• Type of Accounts: NRI and NRE accounts can open fixed deposits, savings, and current accounts. FCNR accounts, meanwhile, allow only fixed deposit accounts with a maturity period ranging from 1 to 5 years.
  • Purpose: NRE accounts accept deposits of earnings from the NRI's current residing country, denominated in INR. FCNR accounts allow deposits of earnings from the NRI's residing country, denominated in one of the RBI-prescribed currencies.
  • Tax Benefits: Under NRE accounts, the entire fund is exempted from income tax, whereas only the interest earned in FCNR accounts is tax-exempt.


  • Tax Benefits: Under NRO accounts, tax is deducted from both the interest and principal, while FCNR accounts only deduct tax from the interest earned. 
  • Repatriation: NRO accounts allow partial repatriation of the principal (up to 1 million USD per fiscal year) and full repatriation of the interest. FCNR accounts, on the other hand, permit full repatriation of the entire balance.
  • Currency Denomination: NRO accounts maintain the balance in INR, while FCNR accounts hold funds in the prescribed currencies by RBI.
  • Joint Account: NRO accounts can be jointly opened with an NRI or an Indian resident, whereas FCNR accounts can only be jointly opened with another NRI.
  • Purpose: NRO accounts are opened to manage earnings from Indian income sources, while FCNR accounts are primarily used to deposit earnings from the NRI's country of residence.

Eligibility Criteria for NRI Accounts

To be eligible to open NRI and NRE accounts, individuals must fall into one of the following categories - 

  • Students pursuing education and degrees in foreign countries
  • Individuals who own a business, practise a trade, or are employed abroad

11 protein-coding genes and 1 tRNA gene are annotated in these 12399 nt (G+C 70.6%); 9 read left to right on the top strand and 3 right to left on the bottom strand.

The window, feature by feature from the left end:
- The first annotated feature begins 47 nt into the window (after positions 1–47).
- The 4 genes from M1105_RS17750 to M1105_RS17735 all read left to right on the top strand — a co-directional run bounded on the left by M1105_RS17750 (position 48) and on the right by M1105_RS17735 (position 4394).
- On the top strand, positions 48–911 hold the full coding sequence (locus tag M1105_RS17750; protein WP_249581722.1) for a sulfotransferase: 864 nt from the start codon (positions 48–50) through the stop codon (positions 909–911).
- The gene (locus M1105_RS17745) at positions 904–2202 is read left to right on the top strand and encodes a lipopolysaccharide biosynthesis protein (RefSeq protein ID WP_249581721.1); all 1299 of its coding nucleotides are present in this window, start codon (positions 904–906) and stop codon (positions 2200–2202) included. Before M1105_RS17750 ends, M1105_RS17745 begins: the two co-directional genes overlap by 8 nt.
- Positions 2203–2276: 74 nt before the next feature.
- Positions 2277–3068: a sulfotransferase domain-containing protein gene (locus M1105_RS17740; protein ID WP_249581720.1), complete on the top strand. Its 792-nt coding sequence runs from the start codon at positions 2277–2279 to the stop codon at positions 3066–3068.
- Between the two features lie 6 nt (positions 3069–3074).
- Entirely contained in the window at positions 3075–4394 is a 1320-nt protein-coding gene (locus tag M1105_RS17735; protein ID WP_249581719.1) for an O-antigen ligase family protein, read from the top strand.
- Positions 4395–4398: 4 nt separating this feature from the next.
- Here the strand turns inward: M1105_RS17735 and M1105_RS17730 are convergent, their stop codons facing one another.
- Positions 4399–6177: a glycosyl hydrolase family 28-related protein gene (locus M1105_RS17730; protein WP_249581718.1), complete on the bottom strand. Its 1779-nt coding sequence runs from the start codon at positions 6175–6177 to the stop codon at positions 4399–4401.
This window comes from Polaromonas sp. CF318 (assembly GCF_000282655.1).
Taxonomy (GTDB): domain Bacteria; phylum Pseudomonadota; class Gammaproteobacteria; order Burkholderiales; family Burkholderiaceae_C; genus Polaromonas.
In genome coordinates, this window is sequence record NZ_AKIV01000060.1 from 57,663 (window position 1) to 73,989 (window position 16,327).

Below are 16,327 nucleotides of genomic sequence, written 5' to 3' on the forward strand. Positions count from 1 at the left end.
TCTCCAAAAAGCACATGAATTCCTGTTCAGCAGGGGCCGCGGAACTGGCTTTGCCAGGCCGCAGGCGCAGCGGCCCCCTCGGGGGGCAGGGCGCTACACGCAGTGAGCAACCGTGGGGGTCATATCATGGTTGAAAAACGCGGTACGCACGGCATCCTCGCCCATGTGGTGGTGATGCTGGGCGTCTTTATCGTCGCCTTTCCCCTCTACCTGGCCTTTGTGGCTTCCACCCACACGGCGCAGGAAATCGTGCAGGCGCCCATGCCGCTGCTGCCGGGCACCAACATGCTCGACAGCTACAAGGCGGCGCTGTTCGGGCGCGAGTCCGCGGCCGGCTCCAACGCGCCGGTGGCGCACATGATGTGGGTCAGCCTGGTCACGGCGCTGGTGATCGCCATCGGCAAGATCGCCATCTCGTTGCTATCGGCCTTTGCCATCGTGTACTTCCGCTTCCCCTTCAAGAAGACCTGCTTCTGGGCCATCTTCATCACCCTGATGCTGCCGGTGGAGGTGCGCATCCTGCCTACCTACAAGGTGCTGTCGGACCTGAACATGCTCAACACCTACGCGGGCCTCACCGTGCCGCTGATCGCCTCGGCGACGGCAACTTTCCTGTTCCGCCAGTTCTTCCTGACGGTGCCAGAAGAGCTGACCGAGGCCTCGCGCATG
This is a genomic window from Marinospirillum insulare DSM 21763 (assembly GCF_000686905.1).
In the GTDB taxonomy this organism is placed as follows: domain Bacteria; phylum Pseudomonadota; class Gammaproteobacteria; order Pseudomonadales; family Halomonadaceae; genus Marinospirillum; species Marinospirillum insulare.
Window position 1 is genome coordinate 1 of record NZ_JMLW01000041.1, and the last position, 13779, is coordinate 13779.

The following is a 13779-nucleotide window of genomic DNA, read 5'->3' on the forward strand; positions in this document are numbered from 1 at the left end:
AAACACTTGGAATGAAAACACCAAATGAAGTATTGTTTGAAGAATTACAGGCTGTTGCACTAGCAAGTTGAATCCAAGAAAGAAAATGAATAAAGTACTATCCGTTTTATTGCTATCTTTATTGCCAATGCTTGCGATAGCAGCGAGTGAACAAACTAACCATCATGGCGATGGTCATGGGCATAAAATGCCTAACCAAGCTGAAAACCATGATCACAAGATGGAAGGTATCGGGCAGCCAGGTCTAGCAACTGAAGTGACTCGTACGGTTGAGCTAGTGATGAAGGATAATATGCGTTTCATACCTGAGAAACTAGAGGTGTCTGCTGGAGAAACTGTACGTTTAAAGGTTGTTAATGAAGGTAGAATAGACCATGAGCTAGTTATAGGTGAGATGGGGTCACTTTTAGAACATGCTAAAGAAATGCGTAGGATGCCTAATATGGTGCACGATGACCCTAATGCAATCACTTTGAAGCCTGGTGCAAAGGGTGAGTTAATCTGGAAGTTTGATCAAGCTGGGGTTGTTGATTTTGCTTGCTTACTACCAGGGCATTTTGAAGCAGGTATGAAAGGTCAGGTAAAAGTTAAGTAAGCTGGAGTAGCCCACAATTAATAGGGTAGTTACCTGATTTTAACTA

• Government employees holding diplomatic passports
  • Individuals employed in oil rigs, overseas shipping firms, the Indian Navy, or foreign country-registered airlines which require them to reside outside of India for 182 days or more

Which Documents are Needed for NRI Accounts?

When opening an NRI account, certain documents are typically required -

  • ID proof - A passport copy
  • Valid PAN or Form 60
  • Visa permit (employment visa, work permit, residence visa, o student visa)
  • Address proof (as mentioned in the application)
  • Bank application form
  • Photographs
  • A cheque or draft of the initial deposit

To Conclude

Non-Resident Indian accounts play a crucial role in helping individuals residing outside India manage their funds. Understanding the differences between NRI, NRE, and NRO accounts is essential for making the right choice based on individual needs and circumstances.

NRI accounts offer benefits such as repatriation of funds, tax advantages, and convenience in managing finances from abroad. By considering the features and nuances of NRI accounts, individuals can make informed decisions about their banking needs.

The simplified process of opening NRI accounts, coupled with low minimum balance requirements, makes it easier than ever for NRIs to effectively manage their finances while residing overseas!